Friday, April 29, 2022

Friday Questions

This would have been my mom’s 94th Birthday.  I miss her everyday.  Here are this week’s Friday Questions:

JS leads off.

Who was nice to work with? Gary B(Burghoff) admitted he was very depressed during MASH and wasn't the greatest person to deal with at the time. Someone I know worked behind the scenes for years on different shows. She said Nathan Fillion, Connie Britton and Kyle Chandler were the sweetest people om earth. Everyone wants to talk about who was awful, who was nice in your experience?

I know this sounds like a cop out but I can honestly say 90% of the actors I worked with were nice.  Yes, there were a few nightmares, but by and large, the thespians I worked with were respectful, professional, talented, and decent people.  

If I had to name some standouts that would include (although not complete): David Hyde Pierce, Alan Alda, Ted Danson, Nancy Travis, Tom Hanks, John Candy, Adam Arkin, Kelsey Grammer, Katey Sagal, George Wendt, Jamie Farr, Ray Romano, Patricia Heaton, — pretty much the entire cast of MASH, CHEERS, FRASIER, WINGS, EVERYBODY LOVES RAYMOND, THE SIMPSONS, DHARMA & GREG, JUST SHOOT ME, BIG WAVE DAVE’S, ALMOST PERFECT.  

I’ve been very blessed. 

From Michael:

When you were working as a baseball announcer, did you get get a lot of feedback or critiques from the station and/or team in-season?

No.  But I did get an early critique my first month in Syracuse.  The team owner said I shouldn’t dwell on the fact that attendance was low (every game the temperature was in the 20s with howling wind), and other than that he was fine with my broadcast.  (I wasn't.  I sucked my first month.)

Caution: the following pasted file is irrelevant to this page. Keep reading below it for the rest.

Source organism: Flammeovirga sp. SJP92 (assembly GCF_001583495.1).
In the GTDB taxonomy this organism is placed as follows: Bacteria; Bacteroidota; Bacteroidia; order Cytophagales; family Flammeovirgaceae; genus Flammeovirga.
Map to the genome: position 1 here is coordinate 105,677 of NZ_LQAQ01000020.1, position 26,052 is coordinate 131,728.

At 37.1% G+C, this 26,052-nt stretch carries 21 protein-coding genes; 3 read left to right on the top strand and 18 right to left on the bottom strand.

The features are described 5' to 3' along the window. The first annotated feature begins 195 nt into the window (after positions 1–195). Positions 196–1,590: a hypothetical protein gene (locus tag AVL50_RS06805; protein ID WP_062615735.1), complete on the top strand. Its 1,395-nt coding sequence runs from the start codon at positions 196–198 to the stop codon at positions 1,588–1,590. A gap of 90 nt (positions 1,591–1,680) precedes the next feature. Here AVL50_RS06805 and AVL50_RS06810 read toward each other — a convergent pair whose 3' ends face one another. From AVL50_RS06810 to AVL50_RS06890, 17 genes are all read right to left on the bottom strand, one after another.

I did however, send tapes and welcomed critiques from announcer friends I had and respected.  My thanks to some great mentors:  Bob Costas, Marty Glickman, Al Conin, Bill King, Dave Niehaus, Ted Leitner, Ralph Lawler, Greg Papa, Chuck Thompson, Ernie Harwell, Kevin Calabro, and Skip Caray.  

Kendall Rivers asks:

Something I've noticed with multi cameras the past ten or so years is besides the annoying clearly mechanical laugh tracks, the pacing, rhythm and overall tone of multi camera comedies have just been off. It seems as if today's writers only are going off what they perceive a sitcom to be without actually understanding the format if that makes sense. Do you think that's mostly because today's sitcom writers grew up watching tv (and clearly watching mostly the bad sitcoms) rather than talented people who ended up writing for tv but had other ambitions or occupations? I saw Sam Simon of Cheers\Taxi\The Simpsons say something to that affect.

I think it’s a combination of things.  Yes, today’s young writers are following formulas they’re used to seeing.   They see a multi-cam as a “sitcom.”  In both CHEERS and FRASIER, we saw the shows as weekly one act plays.  

The shows are faster paced now primarily because networks are so deathly afraid of tune-out that they insist on a joke every second.  That makes the show feel very artificial.  

In my day (when the dinosaurs roamed the earth) we would gladly go a page or page-and-a-half without jokes to set up one big punchline.  Networks frown on that today.  They want joke-joke-joke-joke-joke.  So when you load your show with jokes and they’re not funny what you’re left with is a mechanical not-very-interesting sitcom.